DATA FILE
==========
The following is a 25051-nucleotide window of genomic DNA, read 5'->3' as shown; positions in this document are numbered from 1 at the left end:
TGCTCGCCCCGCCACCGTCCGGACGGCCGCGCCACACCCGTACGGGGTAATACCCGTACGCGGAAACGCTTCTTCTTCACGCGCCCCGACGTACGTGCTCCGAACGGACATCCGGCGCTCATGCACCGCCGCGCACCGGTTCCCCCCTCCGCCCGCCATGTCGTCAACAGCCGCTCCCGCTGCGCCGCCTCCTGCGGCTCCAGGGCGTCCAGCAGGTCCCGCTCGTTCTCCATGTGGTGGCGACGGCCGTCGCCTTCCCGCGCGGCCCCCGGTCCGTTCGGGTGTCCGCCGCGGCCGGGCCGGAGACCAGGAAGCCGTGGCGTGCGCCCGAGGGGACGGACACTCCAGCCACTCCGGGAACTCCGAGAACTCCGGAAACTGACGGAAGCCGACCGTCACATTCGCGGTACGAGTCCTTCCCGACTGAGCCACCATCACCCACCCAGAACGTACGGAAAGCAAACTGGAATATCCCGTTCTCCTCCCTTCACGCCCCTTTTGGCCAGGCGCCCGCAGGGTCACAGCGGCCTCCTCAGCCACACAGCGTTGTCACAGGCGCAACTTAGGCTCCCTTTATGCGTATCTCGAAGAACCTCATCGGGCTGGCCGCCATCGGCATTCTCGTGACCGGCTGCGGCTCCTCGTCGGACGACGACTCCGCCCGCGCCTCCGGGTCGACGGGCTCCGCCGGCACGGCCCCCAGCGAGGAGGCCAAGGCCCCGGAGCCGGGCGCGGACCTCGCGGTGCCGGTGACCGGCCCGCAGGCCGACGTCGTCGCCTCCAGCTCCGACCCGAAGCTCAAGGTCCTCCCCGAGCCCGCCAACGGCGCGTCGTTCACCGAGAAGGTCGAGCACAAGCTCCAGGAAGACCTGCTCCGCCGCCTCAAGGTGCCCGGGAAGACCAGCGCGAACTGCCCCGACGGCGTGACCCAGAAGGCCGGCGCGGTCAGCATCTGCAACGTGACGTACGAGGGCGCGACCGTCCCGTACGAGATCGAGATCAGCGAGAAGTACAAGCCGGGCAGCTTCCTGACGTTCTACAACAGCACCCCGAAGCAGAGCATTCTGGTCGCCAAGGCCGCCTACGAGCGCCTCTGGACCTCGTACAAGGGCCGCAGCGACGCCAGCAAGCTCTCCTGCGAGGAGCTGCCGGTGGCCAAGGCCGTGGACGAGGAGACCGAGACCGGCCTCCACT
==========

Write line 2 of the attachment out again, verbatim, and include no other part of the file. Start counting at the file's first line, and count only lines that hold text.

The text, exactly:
TGCTCGCCCCGCCACCGTCCGGACGGCCGCGCCACACCCGTACGGGGTAATACCCGTACGCGGAAACGCTTCTTCTTCACGCGCCCCGACGTACGTGCTCCGAACGGACATCCGGCGCTCATGCACCGCCGCGCACCGGTTCCCCCCTCCGCCCGCCATGTCGTCAACAGCCGCTCCCGCTGCGCCGCCTCCTGCGGCTCCAGGGCGTCCAGCAGGTCCCGCTCGTTCTCCATGTGGTGGCGACGGCCGTCGCCTTCCCGCGCGGCCCCCGGTCCGTTCGGGTGTCCGCCGCGGCCGGGCCGGAGACCAGGAAGCCGTGGCGTGCGCCCGAGGGGACGGACACTCCAGCCACTCCGGGAACTCCGAGAACTCCGGAAACTGACGGAAGCCGACCGTCACATTCGCGGTACGAGTCCTTCCCGACTGAGCCACCATCACCCACCCAGAACGTACGGAAAGCAAACTGGAATATCCCGTTCTCCTCCCTTCACGCCCCTTTTGGCCAGGCGCCCGCAGGGTCACAGCGGCCTCCTCAGCCACACAGCGTTGTCACAGGCGCAACTTAGGCTCCCTTTATGCGTATCTCGAAGAACCTCATCGGGCTGGCCGCCATCGGCATTCTCGTGACCGGCTGCGGCTCCTCGTCGGACGACGACTCCGCCCGCGCCTCCGGGTCGACGGGCTCCGCCGGCACGGCCCCCAGCGAGGAGGCCAAGGCCCCGGAGCCGGGCGCGGACCTCGCGGTGCCGGTGACCGGCCCGCAGGCCGACGTCGTCGCCTCCAGCTCCGACCCGAAGCTCAAGGTCCTCCCCGAGCCCGCCAACGGCGCGTCGTTCACCGAGAAGGTCGAGCACAAGCTCCAGGAAGACCTGCTCCGCCGCCTCAAGGTGCCCGGGAAGACCAGCGCGAACTGCCCCGACGGCGTGACCCAGAAGGCCGGCGCGGTCAGCATCTGCAACGTGACGTACGAGGGCGCGACCGTCCCGTACGAGATCGAGATCAGCGAGAAGTACAAGCCGGGCAGCTTCCTGACGTTCTACAACAGCACCCCGAAGCAGAGCATTCTGGTCGCCAAGGCCGCCTACGAGCGCCTCTGGACCTCGTACAAGGGCCGCAGCGACGCCAGCAAGCTCTCCTGCGAGGAGCTGCCGGTGGCCAAGGCCGTGGACGAGGAGACCGAGACCGGCCTCCACT